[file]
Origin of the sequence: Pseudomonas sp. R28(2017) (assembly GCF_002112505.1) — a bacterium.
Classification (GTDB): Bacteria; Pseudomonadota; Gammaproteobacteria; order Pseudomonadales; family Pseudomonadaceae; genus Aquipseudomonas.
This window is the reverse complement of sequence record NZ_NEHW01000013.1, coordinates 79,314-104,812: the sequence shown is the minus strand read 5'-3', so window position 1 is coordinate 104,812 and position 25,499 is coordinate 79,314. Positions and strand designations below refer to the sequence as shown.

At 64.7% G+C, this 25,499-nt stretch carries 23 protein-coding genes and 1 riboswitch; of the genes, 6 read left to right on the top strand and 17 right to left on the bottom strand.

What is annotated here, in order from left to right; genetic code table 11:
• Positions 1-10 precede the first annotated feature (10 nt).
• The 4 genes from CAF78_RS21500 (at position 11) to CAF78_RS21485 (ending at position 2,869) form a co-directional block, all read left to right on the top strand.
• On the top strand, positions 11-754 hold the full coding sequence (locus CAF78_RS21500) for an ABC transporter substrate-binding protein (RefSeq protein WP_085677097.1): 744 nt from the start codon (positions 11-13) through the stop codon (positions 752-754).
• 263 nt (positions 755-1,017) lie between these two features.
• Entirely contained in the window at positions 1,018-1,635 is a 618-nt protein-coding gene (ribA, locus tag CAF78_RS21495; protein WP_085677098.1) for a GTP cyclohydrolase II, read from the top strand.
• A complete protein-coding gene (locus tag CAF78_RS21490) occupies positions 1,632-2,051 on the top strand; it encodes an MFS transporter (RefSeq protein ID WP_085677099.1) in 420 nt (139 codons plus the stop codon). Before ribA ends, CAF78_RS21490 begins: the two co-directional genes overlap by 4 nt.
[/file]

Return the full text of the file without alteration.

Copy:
Origin of the sequence: Pseudomonas sp. R28(2017) (assembly GCF_002112505.1) — a bacterium.
Classification (GTDB): Bacteria; Pseudomonadota; Gammaproteobacteria; order Pseudomonadales; family Pseudomonadaceae; genus Aquipseudomonas.
This window is the reverse complement of sequence record NZ_NEHW01000013.1, coordinates 79,314-104,812: the sequence shown is the minus strand read 5'-3', so window position 1 is coordinate 104,812 and position 25,499 is coordinate 79,314. Positions and strand designations below refer to the sequence as shown.

At 64.7% G+C, this 25,499-nt stretch carries 23 protein-coding genes and 1 riboswitch; of the genes, 6 read left to right on the top strand and 17 right to left on the bottom strand.

What is annotated here, in order from left to right; genetic code table 11:
• Positions 1-10 precede the first annotated feature (10 nt).
• The 4 genes from CAF78_RS21500 (at position 11) to CAF78_RS21485 (ending at position 2,869) form a co-directional block, all read left to right on the top strand.
• On the top strand, positions 11-754 hold the full coding sequence (locus CAF78_RS21500) for an ABC transporter substrate-binding protein (RefSeq protein WP_085677097.1): 744 nt from the start codon (positions 11-13) through the stop codon (positions 752-754).
• 263 nt (positions 755-1,017) lie between these two features.
• Entirely contained in the window at positions 1,018-1,635 is a 618-nt protein-coding gene (ribA, locus tag CAF78_RS21495; protein WP_085677098.1) for a GTP cyclohydrolase II, read from the top strand.
• A complete protein-coding gene (locus tag CAF78_RS21490) occupies positions 1,632-2,051 on the top strand; it encodes an MFS transporter (RefSeq protein ID WP_085677099.1) in 420 nt (139 codons plus the stop codon). Before ribA ends, CAF78_RS21490 begins: the two co-directional genes overlap by 4 nt.